Over the past several years Microsoft has worked hard to make sure our cloud platform offers developers a broad set of Microsoft and non-Microsoft development languages and tools. Of course we love .Net and Visual Studio developers, but our work with PHP, Node.js, Python, and Ruby should leave no doubt that Microsoft is also committed to supporting other languages and frameworks that are important to our customers and partners.

One such language is Java, which we know is particularly important to our enterprise customers and ISVs looking to move business applications to the cloud.  This week at Oracle OpenWorld and JavaOne in San Francisco Microsoft and its partners made two important announcements that make it much easier for Java developers to create and deploy fully-supported and fully-licensed Java solutions in Windows Azure.

First, together with Oracle, we are delivering a technical preview for Oracle solutions running in Windows Azure.  These are the first joint solutions delivered as part of the partnership we announced with Oracle on June 24, 2013.  Specifically the two companies are announcing a technical preview for several preconfigured virtual machine images that customers and partners can start testing today:

  • A Windows Azure preview of license-included Windows Server virtual machine images running Oracle Database, Oracle WebLogic Server, and the Java Development Kit.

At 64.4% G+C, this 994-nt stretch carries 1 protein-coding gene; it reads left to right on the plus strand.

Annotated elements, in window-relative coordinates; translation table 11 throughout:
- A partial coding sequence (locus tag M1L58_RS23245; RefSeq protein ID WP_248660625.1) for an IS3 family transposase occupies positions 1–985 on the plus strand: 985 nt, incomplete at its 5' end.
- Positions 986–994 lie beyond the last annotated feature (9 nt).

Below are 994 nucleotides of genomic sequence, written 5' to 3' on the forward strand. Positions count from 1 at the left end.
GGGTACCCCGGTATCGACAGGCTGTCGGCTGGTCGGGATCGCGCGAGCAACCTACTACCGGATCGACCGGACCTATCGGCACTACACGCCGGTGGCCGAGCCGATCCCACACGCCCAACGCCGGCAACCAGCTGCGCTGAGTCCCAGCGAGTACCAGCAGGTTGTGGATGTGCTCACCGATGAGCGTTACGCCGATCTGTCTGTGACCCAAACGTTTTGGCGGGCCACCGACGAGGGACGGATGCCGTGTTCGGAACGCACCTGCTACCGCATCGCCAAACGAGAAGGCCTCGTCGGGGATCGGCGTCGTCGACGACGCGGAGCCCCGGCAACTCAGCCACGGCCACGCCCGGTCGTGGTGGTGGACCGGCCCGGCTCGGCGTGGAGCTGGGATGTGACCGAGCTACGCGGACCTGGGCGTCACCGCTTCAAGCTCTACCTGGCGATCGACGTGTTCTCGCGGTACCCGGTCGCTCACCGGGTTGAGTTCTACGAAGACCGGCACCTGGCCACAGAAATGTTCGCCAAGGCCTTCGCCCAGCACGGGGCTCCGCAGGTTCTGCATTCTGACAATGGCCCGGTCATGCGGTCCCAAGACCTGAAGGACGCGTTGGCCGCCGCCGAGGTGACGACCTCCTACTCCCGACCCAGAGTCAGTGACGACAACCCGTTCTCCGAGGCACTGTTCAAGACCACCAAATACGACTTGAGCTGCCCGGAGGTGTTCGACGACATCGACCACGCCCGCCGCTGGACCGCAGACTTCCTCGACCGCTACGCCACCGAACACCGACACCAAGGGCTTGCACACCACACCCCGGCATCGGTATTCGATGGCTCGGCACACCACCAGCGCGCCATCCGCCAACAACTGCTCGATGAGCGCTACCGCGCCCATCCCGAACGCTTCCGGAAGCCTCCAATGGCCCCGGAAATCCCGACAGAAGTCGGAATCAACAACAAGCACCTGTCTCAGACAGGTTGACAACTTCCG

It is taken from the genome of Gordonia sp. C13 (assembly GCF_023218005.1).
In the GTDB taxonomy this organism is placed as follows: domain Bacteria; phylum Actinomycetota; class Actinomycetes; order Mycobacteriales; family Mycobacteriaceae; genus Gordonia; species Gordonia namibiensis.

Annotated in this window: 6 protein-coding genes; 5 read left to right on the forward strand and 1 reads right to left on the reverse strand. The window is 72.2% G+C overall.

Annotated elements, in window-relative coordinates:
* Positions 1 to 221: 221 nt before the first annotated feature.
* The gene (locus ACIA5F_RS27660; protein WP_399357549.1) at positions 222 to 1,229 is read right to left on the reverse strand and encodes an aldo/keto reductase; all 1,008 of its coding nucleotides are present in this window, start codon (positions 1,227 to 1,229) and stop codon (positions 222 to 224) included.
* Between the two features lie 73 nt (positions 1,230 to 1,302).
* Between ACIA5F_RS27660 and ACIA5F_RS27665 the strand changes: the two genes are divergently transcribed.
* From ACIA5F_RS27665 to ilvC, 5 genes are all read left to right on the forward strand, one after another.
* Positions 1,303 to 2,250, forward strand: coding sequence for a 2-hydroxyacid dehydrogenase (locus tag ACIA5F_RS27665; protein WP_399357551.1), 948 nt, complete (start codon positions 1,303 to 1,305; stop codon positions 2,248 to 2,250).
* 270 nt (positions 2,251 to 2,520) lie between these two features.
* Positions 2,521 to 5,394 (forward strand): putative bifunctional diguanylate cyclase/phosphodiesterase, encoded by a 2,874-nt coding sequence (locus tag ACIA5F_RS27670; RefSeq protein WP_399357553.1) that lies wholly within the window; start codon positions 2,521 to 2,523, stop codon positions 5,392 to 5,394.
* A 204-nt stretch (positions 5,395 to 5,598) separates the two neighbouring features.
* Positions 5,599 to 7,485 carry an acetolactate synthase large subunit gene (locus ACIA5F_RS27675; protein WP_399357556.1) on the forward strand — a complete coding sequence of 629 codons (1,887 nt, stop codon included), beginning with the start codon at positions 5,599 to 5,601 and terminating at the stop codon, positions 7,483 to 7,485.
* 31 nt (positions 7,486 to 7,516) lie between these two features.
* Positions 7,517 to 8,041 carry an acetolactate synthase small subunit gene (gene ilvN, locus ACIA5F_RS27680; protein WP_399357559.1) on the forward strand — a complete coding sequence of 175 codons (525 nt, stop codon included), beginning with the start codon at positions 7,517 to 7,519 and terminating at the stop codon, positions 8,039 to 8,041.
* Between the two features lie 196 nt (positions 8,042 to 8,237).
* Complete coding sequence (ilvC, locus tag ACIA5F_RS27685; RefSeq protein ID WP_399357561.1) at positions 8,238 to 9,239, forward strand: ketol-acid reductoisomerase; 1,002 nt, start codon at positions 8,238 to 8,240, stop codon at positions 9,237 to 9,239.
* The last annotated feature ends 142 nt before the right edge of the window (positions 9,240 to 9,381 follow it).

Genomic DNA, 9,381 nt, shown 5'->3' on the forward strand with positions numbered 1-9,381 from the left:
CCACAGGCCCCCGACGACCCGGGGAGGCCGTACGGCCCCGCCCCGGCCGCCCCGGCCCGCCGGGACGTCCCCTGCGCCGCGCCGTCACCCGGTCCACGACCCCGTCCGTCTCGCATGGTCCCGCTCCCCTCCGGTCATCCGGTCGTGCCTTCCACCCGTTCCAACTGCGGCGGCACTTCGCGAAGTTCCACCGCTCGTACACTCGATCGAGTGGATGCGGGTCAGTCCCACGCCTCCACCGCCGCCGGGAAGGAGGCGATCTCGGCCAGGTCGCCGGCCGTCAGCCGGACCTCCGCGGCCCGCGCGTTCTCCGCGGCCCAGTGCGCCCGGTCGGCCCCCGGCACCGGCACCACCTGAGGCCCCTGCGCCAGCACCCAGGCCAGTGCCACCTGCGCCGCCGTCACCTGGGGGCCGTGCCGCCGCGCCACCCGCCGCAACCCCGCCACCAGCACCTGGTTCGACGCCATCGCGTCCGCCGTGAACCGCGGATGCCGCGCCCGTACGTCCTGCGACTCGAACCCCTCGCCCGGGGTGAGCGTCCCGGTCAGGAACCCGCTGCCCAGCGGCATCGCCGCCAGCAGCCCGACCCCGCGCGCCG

• Oracle’s bring-your-own-license Oracle Linux virtual machine images running Oracle Database and Oracle WebLogic Server in Windows Azure

These solutions were announced by Microsoft Corporate Vice President Brad Anderson during his keynote address at Oracle OpenWorld, where Microsoft was pleased to be a Diamond sponsor for the first time.  You can learn more about these announcements on Brad’s In the Cloud blog here.

Developers new to Azure who want to start working with these Oracle solutions right away can sign up here.   And you can find technical tutorials and more information about the Oracle Virtual Machine images for Windows Azure on MSDN here.

Second, at JavaOne, Microsoft Open Technologies, Inc. and its partner Azul Systems announced the availability of Zulu, an OpenJDK build for Windows Servers on the Windows Azure platform.  The Azul OpenJDK implementation delivers on the promise of a free, open source Java platform for Windows Azure as announced by Microsoft Open Technologies and Azul Systems on July 24, 2013.

The Azul OpenJDK offering is based on the Java 7 SE OpenJDK implementation and has passed all Java certification tests in the Java 7 SE version of the OpenJDK Community TCK (Technology Compatibility Kit).  And, since many Java developers use Eclipse, the team at Microsoft Open Technologies has worked to simplify the deployment of Java applications to the cloud through the Windows Azure Plugin for Eclipse with Java

Developers who are interested in building solutions based on OpenJDK and Windows Azure can learn more about how to get started on the Microsoft Open Technologies blog here.

As the leader of Developer & Platform Evangelism at Microsoft I am excited to see our company working aggressively with other industry leaders and the open source community truly making Java amazing on Windows Azure.   I encourage you to try out these new offerings and send us your feedback.  And as always you can reach out to me anytime, either using the comments here or on twitter @StevenGuggs.